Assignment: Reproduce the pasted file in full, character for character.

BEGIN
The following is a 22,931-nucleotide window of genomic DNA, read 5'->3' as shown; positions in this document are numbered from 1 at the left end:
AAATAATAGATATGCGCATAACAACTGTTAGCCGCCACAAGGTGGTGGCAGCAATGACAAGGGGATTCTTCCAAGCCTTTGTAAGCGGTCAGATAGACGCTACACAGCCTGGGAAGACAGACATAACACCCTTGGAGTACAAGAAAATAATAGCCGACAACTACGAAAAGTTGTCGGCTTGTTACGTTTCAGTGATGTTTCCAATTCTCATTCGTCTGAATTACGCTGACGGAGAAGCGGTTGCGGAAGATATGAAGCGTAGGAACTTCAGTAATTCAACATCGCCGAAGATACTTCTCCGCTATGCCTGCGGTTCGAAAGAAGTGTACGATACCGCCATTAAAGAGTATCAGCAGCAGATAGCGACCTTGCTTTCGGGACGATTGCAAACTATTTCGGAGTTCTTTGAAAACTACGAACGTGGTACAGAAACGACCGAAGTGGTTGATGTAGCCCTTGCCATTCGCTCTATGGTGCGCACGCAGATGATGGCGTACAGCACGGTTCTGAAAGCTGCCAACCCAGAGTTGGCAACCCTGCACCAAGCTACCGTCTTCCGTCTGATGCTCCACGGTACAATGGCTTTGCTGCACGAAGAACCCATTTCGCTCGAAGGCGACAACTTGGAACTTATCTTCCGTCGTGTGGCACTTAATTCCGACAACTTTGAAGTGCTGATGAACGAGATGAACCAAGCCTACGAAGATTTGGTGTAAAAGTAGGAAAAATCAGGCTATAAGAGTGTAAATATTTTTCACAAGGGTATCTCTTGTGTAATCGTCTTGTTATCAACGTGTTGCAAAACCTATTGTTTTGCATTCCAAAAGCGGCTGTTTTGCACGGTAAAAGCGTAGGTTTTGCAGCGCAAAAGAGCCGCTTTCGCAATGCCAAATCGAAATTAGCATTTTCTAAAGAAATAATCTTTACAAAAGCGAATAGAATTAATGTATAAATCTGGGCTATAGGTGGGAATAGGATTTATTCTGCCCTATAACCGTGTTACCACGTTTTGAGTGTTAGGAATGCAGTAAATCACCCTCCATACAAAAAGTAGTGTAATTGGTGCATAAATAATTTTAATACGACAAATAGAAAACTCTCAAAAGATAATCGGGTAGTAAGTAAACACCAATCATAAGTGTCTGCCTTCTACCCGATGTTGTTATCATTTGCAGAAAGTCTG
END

The following is a 22,931-nucleotide window of genomic DNA, read 5'->3' as shown; positions in this document are numbered from 1 at the left end:
AAATAATAGATATGCGCATAACAACTGTTAGCCGCCACAAGGTGGTGGCAGCAATGACAAGGGGATTCTTCCAAGCCTTTGTAAGCGGTCAGATAGACGCTACACAGCCTGGGAAGACAGACATAACACCCTTGGAGTACAAGAAAATAATAGCCGACAACTACGAAAAGTTGTCGGCTTGTTACGTTTCAGTGATGTTTCCAATTCTCATTCGTCTGAATTACGCTGACGGAGAAGCGGTTGCGGAAGATATGAAGCGTAGGAACTTCAGTAATTCAACATCGCCGAAGATACTTCTCCGCTATGCCTGCGGTTCGAAAGAAGTGTACGATACCGCCATTAAAGAGTATCAGCAGCAGATAGCGACCTTGCTTTCGGGACGATTGCAAACTATTTCGGAGTTCTTTGAAAACTACGAACGTGGTACAGAAACGACCGAAGTGGTTGATGTAGCCCTTGCCATTCGCTCTATGGTGCGCACGCAGATGATGGCGTACAGCACGGTTCTGAAAGCTGCCAACCCAGAGTTGGCAACCCTGCACCAAGCTACCGTCTTCCGTCTGATGCTCCACGGTACAATGGCTTTGCTGCACGAAGAACCCATTTCGCTCGAAGGCGACAACTTGGAACTTATCTTCCGTCGTGTGGCACTTAATTCCGACAACTTTGAAGTGCTGATGAACGAGATGAACCAAGCCTACGAAGATTTGGTGTAAAAGTAGGAAAAATCAGGCTATAAGAGTGTAAATATTTTTCACAAGGGTATCTCTTGTGTAATCGTCTTGTTATCAACGTGTTGCAAAACCTATTGTTTTGCATTCCAAAAGCGGCTGTTTTGCACGGTAAAAGCGTAGGTTTTGCAGCGCAAAAGAGCCGCTTTCGCAATGCCAAATCGAAATTAGCATTTTCTAAAGAAATAATCTTTACAAAAGCGAATAGAATTAATGTATAAATCTGGGCTATAGGTGGGAATAGGATTTATTCTGCCCTATAACCGTGTTACCACGTTTTGAGTGTTAGGAATGCAGTAAATCACCCTCCATACAAAAAGTAGTGTAATTGGTGCATAAATAATTTTAATACGACAAATAGAAAACTCTCAAAAGATAATCGGGTAGTAAGTAAACACCAATCATAAGTGTCTGCCTTCTACCCGATGTTGTTATCATTTGCAGAAAGTCTG